By not decolonising the curriculum, the university is perpetuating a culture of ignorance and ensuring the next academics inherit this ignorance.
Only recently have black and brown and minority ethnic writers begun to receive prestigious writing awards and this is because judging panels are largely white; the canon is comprised of the works of white men; notions of quality by which a written piece of work is criticised are the Euro-centric notions of quality of critics who crown these canonical white works; this notion of quality seeps into universities, into lectures and seminars, maintaining the high pedestal upon which this canon is revered.
How then, can we expect such literary scholars who hold the works of minority cultures and marginalised voices with such little regard to diversify and decolonise literature, to strip down the reverence of “traditional” texts?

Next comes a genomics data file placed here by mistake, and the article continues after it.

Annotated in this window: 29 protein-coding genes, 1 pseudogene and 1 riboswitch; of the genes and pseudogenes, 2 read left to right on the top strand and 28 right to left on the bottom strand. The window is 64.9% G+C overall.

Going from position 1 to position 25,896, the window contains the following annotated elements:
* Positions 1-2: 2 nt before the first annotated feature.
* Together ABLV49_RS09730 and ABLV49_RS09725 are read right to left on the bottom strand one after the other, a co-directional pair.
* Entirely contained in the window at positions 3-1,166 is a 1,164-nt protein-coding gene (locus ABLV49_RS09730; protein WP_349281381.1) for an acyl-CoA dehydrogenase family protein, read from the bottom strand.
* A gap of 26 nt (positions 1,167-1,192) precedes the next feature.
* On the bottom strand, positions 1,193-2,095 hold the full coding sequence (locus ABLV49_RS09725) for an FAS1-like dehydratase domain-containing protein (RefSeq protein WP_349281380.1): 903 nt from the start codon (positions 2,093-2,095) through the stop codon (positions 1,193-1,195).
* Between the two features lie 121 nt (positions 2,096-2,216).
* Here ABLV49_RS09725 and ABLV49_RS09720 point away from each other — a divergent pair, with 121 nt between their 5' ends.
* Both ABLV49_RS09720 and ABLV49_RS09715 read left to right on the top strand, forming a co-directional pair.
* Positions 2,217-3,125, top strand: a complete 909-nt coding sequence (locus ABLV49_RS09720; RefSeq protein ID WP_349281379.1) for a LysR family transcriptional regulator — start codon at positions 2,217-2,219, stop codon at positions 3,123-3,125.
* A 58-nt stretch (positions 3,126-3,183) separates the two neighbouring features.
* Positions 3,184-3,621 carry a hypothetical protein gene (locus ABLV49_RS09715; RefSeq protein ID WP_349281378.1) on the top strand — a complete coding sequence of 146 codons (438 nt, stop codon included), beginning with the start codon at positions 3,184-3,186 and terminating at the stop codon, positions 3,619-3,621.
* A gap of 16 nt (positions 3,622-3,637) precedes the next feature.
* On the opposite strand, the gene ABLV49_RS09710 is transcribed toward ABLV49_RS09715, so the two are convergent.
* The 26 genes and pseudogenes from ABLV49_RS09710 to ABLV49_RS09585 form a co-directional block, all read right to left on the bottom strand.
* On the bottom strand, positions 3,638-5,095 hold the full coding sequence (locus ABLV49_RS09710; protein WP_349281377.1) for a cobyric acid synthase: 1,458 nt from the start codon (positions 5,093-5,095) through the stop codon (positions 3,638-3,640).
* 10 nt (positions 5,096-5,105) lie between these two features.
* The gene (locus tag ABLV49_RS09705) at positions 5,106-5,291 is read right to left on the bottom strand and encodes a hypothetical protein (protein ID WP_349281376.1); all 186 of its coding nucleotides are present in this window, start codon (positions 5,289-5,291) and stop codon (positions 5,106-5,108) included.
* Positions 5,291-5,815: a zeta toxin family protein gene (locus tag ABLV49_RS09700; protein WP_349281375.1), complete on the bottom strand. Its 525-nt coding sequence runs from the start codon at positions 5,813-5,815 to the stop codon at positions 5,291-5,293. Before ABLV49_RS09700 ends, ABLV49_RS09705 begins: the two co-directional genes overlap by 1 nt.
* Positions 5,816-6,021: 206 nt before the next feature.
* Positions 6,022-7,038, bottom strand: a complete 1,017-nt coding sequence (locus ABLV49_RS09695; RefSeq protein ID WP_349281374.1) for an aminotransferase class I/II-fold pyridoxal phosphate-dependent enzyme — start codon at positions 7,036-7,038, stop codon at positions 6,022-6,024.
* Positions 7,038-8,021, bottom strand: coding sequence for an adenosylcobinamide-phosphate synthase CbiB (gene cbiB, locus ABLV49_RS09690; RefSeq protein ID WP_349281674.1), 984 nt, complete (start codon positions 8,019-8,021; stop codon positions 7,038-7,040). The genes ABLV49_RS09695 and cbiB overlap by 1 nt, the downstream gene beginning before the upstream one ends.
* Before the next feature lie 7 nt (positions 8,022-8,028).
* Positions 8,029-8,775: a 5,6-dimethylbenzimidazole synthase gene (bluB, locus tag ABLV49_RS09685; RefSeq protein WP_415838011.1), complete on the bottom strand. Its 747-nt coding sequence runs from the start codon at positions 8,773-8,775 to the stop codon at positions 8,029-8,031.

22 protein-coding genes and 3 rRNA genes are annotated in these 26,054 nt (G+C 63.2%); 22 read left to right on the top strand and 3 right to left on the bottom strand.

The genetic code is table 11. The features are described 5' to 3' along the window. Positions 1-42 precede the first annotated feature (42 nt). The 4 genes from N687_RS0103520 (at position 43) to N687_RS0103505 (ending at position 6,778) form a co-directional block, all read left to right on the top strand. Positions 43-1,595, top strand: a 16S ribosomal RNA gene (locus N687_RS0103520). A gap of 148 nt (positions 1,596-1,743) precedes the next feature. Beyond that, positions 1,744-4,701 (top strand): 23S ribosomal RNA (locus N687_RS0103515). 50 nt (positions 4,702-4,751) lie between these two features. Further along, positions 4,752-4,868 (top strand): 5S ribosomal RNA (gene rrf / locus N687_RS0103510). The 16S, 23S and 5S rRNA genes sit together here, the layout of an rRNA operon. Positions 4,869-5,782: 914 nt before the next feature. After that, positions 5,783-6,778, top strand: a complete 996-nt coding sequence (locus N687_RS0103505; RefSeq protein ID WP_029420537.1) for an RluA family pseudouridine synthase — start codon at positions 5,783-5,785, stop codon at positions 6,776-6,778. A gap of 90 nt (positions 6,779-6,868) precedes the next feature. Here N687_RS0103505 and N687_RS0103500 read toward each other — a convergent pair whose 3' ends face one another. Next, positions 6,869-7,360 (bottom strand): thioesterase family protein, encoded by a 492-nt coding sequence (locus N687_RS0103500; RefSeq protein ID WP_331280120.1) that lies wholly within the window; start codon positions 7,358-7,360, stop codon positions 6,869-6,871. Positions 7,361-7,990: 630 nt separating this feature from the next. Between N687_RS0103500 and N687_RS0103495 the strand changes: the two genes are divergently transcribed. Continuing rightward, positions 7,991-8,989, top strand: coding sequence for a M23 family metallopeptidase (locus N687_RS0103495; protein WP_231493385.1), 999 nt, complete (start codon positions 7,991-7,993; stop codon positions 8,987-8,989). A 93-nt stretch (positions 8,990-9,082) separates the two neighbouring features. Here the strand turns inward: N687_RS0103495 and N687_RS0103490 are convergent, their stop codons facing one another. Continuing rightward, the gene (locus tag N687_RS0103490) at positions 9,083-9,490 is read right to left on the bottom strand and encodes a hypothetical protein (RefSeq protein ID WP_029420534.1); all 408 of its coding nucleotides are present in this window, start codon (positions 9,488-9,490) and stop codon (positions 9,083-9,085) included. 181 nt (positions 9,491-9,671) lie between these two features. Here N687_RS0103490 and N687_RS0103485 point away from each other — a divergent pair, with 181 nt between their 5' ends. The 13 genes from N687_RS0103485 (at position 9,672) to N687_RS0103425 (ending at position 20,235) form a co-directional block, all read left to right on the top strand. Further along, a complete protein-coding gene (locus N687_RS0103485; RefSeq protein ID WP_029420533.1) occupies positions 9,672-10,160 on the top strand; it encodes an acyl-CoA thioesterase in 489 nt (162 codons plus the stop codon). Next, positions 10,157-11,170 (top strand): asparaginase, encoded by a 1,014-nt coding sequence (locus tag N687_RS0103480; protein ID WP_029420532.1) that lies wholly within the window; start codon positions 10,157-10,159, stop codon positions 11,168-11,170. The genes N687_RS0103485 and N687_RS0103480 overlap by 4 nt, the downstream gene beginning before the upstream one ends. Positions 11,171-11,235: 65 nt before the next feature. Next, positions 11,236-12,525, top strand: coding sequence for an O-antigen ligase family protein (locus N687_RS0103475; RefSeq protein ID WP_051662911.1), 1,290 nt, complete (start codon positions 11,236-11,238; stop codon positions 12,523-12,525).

Actions for SALC
- End the ethnicity pay gap.
- Create and establish programmes and initiatives to encourage and employ more academic staff that are Black, Asian, from ethnic minorities.
- Diversify reading lists – diversify the texts that are studied on a module and diversify the secondary critical material that is used in teaching to ensure a complete perspective on a course – not just a Euro-centric perspective.
- In lectures, seminars and tutorials, academic staff must unmask any colonial context and influence on what is being studied.
- Establish training programmes to train academic staff on how to approach and teach colonial contexts in a way that does not lead to further exclusion or alienation of black and brown students and students from minority ethnic backgrounds.
Written by Saaleha Iqbal